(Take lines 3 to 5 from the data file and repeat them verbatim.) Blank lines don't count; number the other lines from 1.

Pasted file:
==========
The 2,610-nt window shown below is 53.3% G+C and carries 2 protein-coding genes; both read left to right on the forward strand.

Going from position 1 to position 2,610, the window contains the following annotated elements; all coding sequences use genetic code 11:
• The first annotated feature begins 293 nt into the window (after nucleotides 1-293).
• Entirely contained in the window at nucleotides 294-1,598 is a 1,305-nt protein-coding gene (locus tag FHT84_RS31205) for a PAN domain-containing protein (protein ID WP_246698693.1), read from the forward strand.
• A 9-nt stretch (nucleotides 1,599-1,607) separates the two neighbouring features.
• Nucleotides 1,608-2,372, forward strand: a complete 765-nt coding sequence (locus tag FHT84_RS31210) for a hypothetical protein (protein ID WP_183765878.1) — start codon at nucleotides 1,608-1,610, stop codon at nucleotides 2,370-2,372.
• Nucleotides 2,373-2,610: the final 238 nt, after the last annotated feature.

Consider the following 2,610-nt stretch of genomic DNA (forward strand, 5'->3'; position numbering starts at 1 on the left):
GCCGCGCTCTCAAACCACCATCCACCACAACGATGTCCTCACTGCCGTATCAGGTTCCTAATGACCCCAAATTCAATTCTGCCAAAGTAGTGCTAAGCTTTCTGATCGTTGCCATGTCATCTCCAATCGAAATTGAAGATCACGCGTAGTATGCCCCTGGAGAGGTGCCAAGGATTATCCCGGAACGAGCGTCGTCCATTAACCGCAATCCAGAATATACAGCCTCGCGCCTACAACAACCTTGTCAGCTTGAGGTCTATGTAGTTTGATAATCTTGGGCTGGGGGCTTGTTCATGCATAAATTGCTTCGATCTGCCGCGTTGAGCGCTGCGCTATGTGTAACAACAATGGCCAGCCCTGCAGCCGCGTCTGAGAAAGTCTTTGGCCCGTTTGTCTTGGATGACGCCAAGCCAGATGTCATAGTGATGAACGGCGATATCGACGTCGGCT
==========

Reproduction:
• The first annotated feature begins 293 nt into the window (after nucleotides 1-293).
• Entirely contained in the window at nucleotides 294-1,598 is a 1,305-nt protein-coding gene (locus tag FHT84_RS31205) for a PAN domain-containing protein (protein ID WP_246698693.1), read from the forward strand.
• A 9-nt stretch (nucleotides 1,599-1,607) separates the two neighbouring features.